Later on Saturday, IS claimed responsibility for the attack, according to the group's Amaq news agency. The group provided no evidence for the claim, Reuters reported.

Amaq reportedly wrongly stated that Rouhani was present during the parade, when in fact he was attending a military parade in the capital Tehran at the same time.

Writing on Twitter, Iran's Foreign Minister Mohammad Javad Zarif blamed "a foreign regime" backed by the United States for the attack.

"Terrorists recruited, trained, armed & paid by a foreign regime have attacked Ahwaz," Zarif said in a tweet, adding: "Iran holds regional terror sponsors and their US masters accountable for such attacks.

"Iran will respond swiftly and decisively in defence of Iranian lives," Zarif vowed, adding "children and journos" were "among casualties".

Shekarchi said the gunmen were trained by two Gulf Arab states and had ties to the US and Israel.

"These terrorists ... were trained and organised by two ... Gulf countries," he told the official news agency IRNA.

"They are not from Daesh [Islamic State] or other groups fighting [Iran's] Islamic system ... but they are linked to America and [Israel's intelligence agency] Mossad." 

Abbas Papi-zade, Ahwaz's representative in Iran’s parliament, also pointed the finger at Saudi Arabia and the US.

"Currently, the situation in Ahwaz is normal. Based on the initial data, countries such as Saudi Arabia and America supported this terrorist attack. We are currently studying this event," he said.

Iran summoned the envoys of the Netherlands, Denmark and Great Britain on Saturday night over the shooting, accusing them of harbouring Iranian opposition groups in their countries, IRNA reported.

"It is not acceptable that these groups are not listed as terrorist organizations by the European Union as long as they have not carried out a terrorist attack in Europe," foreign ministry spokesman Bahram Qasemi was quoted as saying by IRNA.

'They just united Iran'

Along with officials, Iranian analysts speaking to Middle East Eye also accused Saudi Arabia of supporting the attack.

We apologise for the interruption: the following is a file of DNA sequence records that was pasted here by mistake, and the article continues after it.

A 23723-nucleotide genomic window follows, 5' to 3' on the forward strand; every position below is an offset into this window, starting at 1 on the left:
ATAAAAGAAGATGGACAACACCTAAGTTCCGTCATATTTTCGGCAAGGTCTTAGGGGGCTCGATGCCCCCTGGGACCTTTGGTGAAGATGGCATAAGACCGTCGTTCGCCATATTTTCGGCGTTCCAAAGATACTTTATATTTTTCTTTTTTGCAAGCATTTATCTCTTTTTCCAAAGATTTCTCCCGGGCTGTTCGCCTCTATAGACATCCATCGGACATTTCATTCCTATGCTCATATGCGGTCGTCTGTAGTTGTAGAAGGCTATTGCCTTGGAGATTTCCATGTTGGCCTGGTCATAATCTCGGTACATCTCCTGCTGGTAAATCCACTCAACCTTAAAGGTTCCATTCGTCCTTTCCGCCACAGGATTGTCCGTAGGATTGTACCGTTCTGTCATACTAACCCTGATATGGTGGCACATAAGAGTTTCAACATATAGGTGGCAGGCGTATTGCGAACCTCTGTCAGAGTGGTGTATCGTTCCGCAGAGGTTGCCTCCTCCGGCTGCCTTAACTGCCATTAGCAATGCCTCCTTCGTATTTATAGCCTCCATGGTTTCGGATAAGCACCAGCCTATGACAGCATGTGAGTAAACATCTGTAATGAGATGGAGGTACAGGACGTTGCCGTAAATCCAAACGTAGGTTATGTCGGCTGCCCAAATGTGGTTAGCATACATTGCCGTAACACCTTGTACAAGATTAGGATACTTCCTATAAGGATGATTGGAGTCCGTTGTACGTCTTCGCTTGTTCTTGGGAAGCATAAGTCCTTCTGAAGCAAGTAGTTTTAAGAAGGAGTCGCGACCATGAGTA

Fereidoun Majlesi, a former diplomat and foreign policy expert, told MEE: "I think the proxy war between Saudi Arabia and Iran is entering a dangerous phase.

"The terrorist attack in Ahwaz is probably supported by Saudi Arabia as the officials in Riyadh have already stated that they would take the war inside the Iran soil.

"The Saudis' plan is wrong. They just united Iran. This is the characteristic of Iranians. When people in Iran face a hardship or an attack, they become united to defeat the invaders.

"I strongly believe that such terrorist actions will only increase the nationalism sentiment."

Speaking to MEE, Rasool Hosseini, a reformist foreign policy analyst, said: "I think today's attack is in line with the US and its regional allies' strategy to pressure Iran.

"I should add that the US secretary of state stated yesterday that they would respond to Iran-backed militias' offensive against US interests.

"The attack occurred one day before Rouhani's trip to New York [to attend the United Nations General Assembly].

"I think Rouhani should now use this opportunity to convey this message to the world that Iran is one of the biggest victims of terrorism, while the US labels Tehran as the state sponsor of terrorism."

Yahya Rahim Safavi, a senior Iranian Revolutionary Guards official, has vowed retaliation for the attack.

"Enemies should not imagine that they can gain dignity with this sinister move. The Iranian people and the armed forces will respond to this," he was quoted by IRNA as saying.

An Iranian military spokesman said the gunmen were trained by two Gulf Arab states and had ties to the US and Israel (Reuters)

Ahwaz is in the centre of Khuzestan province, where there have been sporadic protests by the Arab minority in mainly Shia Iran.

Tensions between traditional rivals Iran and Saudi Arabia have surged in recent years, with the two countries supporting opposite sides in wars in Syria and Yemen and rival political parties in Iraq and Lebanon.

Attacks on the military are rare in Iran.

Last year, in the first deadly attack claimed by Islamic State in Tehran, 18 people were killed at the parliament and mausoleum of Ayatollah Ruhollah Khomeini, the founder and first leader of the Islamic Republic.

Additional reporting by Rohollah Faghihi in Tehran.